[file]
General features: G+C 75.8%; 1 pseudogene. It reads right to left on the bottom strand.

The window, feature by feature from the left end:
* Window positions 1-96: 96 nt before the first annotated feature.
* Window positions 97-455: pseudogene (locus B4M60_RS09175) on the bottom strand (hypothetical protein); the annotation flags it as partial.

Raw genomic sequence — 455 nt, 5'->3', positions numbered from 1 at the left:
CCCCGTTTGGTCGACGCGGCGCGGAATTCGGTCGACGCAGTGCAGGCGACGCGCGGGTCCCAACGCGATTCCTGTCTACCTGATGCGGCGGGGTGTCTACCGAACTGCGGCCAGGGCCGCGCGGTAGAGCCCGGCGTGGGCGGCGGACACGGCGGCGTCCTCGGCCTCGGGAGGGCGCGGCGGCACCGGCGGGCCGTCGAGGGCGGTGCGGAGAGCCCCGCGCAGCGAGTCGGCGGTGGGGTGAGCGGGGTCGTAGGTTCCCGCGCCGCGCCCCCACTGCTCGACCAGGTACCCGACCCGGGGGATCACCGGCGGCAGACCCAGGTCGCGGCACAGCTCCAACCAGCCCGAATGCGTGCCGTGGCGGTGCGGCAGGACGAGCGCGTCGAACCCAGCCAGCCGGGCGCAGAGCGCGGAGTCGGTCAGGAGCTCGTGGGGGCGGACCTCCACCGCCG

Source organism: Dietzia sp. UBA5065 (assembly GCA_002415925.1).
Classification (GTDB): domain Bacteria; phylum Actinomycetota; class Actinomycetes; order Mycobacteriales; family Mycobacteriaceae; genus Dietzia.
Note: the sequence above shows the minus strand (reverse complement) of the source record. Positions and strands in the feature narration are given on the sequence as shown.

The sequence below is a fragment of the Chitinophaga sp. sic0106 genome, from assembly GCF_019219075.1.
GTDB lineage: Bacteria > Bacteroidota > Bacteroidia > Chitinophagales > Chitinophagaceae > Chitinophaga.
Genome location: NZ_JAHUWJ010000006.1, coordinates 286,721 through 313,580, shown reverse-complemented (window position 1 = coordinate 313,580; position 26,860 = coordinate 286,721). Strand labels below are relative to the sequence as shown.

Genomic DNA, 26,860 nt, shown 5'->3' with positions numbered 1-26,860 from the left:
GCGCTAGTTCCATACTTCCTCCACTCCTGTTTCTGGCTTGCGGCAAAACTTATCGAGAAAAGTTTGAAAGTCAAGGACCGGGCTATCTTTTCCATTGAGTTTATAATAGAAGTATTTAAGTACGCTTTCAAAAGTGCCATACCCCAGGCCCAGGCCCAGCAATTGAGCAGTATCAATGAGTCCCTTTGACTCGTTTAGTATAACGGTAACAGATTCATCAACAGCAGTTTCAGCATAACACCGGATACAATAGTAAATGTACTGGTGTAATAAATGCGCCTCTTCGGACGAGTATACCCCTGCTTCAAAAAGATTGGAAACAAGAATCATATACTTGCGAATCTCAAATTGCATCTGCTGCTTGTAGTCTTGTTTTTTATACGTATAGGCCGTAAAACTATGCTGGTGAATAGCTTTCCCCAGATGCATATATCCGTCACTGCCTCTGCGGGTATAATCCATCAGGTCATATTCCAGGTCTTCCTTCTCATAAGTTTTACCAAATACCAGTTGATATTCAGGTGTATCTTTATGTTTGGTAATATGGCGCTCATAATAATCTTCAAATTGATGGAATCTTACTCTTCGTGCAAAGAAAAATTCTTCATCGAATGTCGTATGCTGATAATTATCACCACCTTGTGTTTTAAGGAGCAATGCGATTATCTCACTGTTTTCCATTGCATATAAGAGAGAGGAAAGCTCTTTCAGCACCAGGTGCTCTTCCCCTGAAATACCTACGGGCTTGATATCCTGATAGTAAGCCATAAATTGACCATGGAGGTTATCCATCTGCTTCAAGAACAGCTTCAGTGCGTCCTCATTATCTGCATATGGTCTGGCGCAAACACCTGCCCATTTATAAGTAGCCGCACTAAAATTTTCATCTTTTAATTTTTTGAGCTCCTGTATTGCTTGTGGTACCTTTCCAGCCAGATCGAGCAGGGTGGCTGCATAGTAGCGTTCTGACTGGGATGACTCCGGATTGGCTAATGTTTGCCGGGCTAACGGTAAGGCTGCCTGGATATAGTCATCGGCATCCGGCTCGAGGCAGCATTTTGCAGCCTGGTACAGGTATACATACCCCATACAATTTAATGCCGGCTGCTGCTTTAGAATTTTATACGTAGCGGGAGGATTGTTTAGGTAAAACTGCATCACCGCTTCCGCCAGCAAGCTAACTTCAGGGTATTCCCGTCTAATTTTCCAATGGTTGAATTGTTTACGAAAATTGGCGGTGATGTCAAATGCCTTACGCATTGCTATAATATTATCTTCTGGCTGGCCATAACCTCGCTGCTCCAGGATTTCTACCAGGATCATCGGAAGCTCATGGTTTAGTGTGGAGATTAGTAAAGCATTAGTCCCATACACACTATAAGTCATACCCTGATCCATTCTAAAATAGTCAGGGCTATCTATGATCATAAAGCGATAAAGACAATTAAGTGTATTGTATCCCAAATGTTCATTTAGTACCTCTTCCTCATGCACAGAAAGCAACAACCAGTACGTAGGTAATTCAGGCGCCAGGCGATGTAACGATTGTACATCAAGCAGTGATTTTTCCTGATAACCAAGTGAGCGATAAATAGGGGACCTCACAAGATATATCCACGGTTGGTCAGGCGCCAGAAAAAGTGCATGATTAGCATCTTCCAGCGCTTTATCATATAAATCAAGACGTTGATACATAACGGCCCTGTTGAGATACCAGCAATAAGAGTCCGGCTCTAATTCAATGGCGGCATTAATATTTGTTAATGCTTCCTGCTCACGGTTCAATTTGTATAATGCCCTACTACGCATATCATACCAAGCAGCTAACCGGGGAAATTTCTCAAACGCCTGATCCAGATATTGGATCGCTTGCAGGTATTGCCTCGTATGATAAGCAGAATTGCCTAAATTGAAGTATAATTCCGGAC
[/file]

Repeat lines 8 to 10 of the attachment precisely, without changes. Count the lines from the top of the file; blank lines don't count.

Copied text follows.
Classification (GTDB): domain Bacteria; phylum Actinomycetota; class Actinomycetes; order Mycobacteriales; family Mycobacteriaceae; genus Dietzia.
Note: the sequence above shows the minus strand (reverse complement) of the source record. Positions and strands in the feature narration are given on the sequence as shown.

The sequence below is a fragment of the Chitinophaga sp. sic0106 genome, from assembly GCF_019219075.1.